Most Americans don’t know the capitol of Vermont or which states border Colorado, without cheating and looking at a map. Because like taking French or Spanish in high school, if what is learned is not applied on a semi-regular basis, then that knowledge disappears. Especially when it was just rogue memorization for a test we took a long time ago.
Since we don’t really know much about American geography, we use a system that gets us by. It gives the illusion that we are experts, when really we are just BS-ing our way through the conversation. I call it the “Quad Cities Proximity Initiative”. Most states consist of a minimum of four cities that we’ve at least heard of that pretty much cover the 4 corners of the state, even if we’ve never been to that state before; here are a few examples:
Ohio (Columbus, Dayton, Cincinnati, Cleveland).
New York (New York City, Buffalo, Syracuse, Albany).
Florida (Jacksonville, Orlando, Tallahassee, Miami).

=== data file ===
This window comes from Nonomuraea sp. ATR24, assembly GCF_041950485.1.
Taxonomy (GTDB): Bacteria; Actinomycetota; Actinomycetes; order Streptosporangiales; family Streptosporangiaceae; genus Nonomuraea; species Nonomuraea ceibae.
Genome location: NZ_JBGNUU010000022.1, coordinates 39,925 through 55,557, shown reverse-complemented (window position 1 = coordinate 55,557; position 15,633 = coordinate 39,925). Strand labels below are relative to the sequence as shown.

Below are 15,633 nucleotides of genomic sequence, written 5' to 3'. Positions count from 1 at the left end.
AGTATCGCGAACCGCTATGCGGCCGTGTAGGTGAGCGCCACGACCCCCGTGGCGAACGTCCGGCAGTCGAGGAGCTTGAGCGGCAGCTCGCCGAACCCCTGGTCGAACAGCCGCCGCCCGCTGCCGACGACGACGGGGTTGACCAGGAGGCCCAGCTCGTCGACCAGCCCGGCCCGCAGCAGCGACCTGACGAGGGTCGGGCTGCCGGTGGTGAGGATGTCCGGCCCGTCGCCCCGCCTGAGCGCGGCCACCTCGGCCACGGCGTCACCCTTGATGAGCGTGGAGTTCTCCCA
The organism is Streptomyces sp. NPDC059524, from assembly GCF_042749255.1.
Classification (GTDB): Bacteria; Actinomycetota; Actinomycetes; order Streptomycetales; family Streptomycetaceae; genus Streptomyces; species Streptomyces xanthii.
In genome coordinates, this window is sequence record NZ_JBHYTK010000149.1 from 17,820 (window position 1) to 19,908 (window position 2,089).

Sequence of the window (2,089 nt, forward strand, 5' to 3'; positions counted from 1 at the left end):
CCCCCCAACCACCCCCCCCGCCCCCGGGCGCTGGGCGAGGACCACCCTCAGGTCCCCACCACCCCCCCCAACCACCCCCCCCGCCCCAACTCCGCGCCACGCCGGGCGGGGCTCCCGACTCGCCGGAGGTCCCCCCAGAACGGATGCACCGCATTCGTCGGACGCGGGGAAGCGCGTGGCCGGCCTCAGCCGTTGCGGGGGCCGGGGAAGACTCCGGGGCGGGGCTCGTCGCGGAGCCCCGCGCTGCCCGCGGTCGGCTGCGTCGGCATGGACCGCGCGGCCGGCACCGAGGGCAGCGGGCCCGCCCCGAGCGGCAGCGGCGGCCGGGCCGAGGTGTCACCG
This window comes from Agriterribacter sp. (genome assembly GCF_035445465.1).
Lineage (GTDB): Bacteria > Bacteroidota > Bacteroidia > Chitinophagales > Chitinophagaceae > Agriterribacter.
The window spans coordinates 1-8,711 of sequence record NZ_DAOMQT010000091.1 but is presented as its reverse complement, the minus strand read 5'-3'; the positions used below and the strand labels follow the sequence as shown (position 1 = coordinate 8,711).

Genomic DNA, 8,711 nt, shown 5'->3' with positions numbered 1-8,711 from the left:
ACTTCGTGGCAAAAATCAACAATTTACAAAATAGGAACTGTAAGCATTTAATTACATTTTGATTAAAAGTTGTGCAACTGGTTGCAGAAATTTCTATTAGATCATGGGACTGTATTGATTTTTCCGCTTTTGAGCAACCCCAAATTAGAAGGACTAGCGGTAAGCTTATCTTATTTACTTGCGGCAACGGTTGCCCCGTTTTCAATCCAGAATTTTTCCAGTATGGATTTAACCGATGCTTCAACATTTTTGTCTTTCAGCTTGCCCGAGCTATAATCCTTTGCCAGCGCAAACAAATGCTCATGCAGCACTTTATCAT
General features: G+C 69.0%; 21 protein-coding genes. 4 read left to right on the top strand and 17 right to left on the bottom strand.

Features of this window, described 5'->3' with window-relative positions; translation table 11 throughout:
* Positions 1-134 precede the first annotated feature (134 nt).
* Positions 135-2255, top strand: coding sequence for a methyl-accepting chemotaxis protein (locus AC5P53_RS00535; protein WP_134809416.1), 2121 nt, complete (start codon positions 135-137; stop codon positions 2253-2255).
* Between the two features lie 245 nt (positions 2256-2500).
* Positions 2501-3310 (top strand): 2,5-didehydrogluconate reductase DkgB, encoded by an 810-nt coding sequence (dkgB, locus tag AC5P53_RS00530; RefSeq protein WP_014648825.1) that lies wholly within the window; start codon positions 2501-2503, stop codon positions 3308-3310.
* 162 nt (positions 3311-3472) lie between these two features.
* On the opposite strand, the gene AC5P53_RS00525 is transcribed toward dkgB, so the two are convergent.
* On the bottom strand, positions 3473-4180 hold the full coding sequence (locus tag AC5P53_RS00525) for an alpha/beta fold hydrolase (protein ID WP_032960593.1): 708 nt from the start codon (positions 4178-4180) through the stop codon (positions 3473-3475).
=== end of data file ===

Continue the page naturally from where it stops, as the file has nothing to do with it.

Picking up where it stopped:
Georgia (Atlanta, Macon, Augusta, Savannah).
Here is an example of how this system works. The other day at work a guy from Indiana was trying to tell me where his hometown is. He said, “It’s about 50 miles south of Indianapolis…” Immediately I started shaking my head with an enthusiastic “oh yeah, yeah” which unabridged, it literally conveyed this message, “I am very familiar with the city you are talking about. I’ve been through there several times. Of course I know that place…” All because I have obviously heard of the state’s capitol, Indianapolis.
There are exceptions to the Quad Cities Proximity Initiative. Texas is huge and has more than 4 familiar cities; it has about 7. And there are those bite-size states like Delaware, where it doesn’t matter what city the person says, because the state only has 3 counties anyway.
When a person names a city I’ve heard of (even if I have no clue where in the state that city is) I give them confidence in me that I am following their lead in the conversation. It’s that simple. No need to stall a conversation because I can’t visualize where the city is. Ultimately, it doesn’t matter. Unless I’m driving there.